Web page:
Chair: Diane Ragsdale, Promovendus, Erasmus University, Cultural Economics
Julia Peyton-Jones OBE, Director, The Serpentine Gallery
Ed Whiting, Founder, WeDidThis
Peter Bazalgette, Media consultant and digital media investor
Marcelle Speller, Founder and owner, LocalGiving.com
Erica Whyman, Chief Executive, Northern Stage
If a Big Society involves – as the Prime Minister has implied – an ability to develop conceptions of the good life which go beyond possessive individualism, artists are well placed to explore such ideas in their practice. The invitation to the arts community is to develop coherent (and challenging) accounts of the role art does, can and could play in helping us imagine and create more fulfilling lives in a better society. This will no doubt involve those in the arts in deepening their work in education, health and other public service delivery agendas, enriching the lives of UK citizens through highly relevant and local projects.
But shouldn't the ambitions for the arts here be broader? Surely the arts should be aiming to give people greater voice, civic pride, and encouraging people to take an active role in civic society? This will not only help them transform their communities but will ensure that people can better challenge government, local authorities and the commissioners of public services to respond to their needs and aspirations. In all these ways, are the arts a crucial spark for the Big Society, and the Big Society a crucial spark for the arts?
Chair: Matthew Taylor, Chief Executive, RSA
Caoimhin Corrigan, Cultural Broker, ILEX Derry/Londonderry
Miranda McKearney OBE, Director, Reading Agency
Jesse Norman MP, Hereford and South Herefordshire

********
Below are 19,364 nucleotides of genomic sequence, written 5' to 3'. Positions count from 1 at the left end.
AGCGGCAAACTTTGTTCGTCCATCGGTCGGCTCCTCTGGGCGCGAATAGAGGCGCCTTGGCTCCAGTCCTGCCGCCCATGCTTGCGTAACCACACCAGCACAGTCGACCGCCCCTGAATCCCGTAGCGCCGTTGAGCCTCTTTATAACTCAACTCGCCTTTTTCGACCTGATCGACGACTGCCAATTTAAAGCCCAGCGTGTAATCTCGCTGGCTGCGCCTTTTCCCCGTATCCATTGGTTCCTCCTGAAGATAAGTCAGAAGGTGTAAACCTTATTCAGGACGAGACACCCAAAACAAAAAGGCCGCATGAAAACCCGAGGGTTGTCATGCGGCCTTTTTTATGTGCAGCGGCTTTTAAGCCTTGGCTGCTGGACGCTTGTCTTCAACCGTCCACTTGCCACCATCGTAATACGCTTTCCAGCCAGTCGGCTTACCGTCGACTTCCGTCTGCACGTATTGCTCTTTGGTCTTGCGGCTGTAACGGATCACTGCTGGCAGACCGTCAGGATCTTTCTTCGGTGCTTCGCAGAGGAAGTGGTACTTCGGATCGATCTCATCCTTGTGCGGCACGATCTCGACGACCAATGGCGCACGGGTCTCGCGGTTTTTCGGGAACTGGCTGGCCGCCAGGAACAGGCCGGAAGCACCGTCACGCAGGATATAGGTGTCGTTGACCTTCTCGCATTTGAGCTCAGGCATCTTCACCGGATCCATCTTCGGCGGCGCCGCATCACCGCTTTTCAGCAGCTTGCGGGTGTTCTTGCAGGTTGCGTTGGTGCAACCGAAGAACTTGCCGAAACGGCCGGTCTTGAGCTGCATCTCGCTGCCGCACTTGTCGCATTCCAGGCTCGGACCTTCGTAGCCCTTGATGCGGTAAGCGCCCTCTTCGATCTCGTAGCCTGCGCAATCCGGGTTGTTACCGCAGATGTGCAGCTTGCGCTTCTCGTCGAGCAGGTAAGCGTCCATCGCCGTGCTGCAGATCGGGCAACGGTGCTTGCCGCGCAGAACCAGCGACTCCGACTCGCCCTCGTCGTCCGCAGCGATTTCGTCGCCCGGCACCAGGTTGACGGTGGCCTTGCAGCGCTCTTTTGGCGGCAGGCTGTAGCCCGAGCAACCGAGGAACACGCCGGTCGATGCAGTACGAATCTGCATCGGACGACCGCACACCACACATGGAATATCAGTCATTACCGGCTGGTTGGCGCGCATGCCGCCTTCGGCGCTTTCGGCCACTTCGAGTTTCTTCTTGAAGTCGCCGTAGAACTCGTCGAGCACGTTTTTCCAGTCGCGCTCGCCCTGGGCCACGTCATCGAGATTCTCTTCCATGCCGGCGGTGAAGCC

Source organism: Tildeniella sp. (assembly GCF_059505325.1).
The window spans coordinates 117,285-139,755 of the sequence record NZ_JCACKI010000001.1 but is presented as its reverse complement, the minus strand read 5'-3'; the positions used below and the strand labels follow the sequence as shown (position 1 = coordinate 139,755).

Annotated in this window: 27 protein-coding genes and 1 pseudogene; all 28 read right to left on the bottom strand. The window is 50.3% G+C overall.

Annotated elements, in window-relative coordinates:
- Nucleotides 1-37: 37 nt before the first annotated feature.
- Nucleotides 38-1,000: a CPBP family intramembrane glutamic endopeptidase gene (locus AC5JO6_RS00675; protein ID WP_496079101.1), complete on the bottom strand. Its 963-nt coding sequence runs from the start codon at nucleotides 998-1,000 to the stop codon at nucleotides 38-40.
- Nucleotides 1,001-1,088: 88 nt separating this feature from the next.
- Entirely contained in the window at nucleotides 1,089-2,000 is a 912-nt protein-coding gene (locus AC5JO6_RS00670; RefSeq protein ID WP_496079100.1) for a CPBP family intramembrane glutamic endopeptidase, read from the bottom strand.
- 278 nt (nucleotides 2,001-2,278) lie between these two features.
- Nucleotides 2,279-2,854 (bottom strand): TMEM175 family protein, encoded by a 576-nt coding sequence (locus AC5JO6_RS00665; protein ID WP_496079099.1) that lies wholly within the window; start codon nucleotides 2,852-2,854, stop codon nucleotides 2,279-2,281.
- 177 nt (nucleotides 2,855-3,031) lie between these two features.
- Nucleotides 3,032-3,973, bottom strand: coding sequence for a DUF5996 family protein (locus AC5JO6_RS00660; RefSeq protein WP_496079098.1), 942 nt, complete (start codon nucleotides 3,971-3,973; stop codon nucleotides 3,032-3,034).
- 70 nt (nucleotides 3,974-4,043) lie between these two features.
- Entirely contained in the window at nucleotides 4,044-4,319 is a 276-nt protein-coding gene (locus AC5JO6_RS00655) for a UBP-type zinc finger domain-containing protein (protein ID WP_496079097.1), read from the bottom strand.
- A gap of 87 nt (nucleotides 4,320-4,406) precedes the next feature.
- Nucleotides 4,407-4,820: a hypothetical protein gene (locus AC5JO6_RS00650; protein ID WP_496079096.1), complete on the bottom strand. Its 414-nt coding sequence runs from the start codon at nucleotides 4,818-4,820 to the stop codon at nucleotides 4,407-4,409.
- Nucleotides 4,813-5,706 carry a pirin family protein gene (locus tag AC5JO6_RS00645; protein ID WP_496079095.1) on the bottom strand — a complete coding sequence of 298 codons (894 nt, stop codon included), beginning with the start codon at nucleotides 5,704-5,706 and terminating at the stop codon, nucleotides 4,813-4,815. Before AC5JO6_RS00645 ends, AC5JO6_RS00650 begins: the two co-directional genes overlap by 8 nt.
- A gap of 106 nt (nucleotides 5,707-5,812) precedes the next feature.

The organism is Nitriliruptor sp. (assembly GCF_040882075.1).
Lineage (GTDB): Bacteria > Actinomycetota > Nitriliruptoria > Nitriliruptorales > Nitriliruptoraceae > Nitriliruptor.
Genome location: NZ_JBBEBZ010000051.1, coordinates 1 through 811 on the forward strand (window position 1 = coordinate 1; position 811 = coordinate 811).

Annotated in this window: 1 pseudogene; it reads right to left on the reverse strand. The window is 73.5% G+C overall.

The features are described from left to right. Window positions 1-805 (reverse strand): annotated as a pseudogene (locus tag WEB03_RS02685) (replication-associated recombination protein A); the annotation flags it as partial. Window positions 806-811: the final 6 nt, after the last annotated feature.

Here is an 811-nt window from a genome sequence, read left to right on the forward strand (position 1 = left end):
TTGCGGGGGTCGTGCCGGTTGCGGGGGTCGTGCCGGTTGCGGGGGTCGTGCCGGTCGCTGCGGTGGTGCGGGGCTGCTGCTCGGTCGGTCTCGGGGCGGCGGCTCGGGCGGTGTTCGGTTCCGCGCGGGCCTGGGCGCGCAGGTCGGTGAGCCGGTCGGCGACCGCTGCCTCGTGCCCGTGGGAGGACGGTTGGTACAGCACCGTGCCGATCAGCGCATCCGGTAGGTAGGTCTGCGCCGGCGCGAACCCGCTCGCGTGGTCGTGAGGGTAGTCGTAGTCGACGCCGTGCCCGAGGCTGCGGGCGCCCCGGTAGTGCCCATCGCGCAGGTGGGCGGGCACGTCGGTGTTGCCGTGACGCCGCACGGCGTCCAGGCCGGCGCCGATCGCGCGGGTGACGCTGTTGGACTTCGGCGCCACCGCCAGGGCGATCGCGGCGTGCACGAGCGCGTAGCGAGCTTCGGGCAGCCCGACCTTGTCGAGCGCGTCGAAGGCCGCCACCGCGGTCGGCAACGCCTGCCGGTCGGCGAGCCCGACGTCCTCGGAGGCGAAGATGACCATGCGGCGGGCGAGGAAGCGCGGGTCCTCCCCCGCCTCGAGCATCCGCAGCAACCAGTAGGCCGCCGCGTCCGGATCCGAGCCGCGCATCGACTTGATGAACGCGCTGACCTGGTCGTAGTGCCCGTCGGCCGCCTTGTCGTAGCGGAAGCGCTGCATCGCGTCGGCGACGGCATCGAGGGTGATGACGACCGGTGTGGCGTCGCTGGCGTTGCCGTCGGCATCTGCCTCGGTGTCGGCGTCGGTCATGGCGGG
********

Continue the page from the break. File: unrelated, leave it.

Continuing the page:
Andrew Dixon, Director, Creative Scotland
Gavin Stride, Director, Farnham Maltings & Caravan
Few in the arts would dispute the importance of encouraging diverse talent and presenting a diverse range of work. But are the arts conscientiously concerned, rather than committed, to real change? Has there been any significant change to what we regard as mainstream arts in recent years, and what has this meant for the art and for audiences? What else do we need to do and how urgent is it?
Chair: Vanessa Trevelyan, President, Museums Association
Kerry Michael, Artistic Director and Chief Executive, Theatre Royal Stratford
Baba Israel, Director, Manchester's Contact Theatre
Mark Williams MBE, Artistic director, Heart n Soul
Clary Salandy, Mahogany & Artists Taking The Lead
During the course of conference, attendees have debated the challenges facing the arts, competing visions about how to ensure the arts remain relevant and vital, and about how they can secure greater resilience and support. What stands in the way of these visions of how the arts are going to matter – and thrive in the future? What are the big shifts required? What are the big changes that will need to happen in the arts if the aspirations of the sector are going to be met in the future?
Chair: Dame Liz Forgan, Chair, Arts Council England
Candace Allen, Author, political and cultural commentator
John Knell, Leading cultural policy strategist
Ivan Lewis MP, Shadow Secretary of State for Culture, Media And Sport
Jonathan Mills, Director, Edinburgh International Festival
Mark Wallinger, Turner Prize-winning artist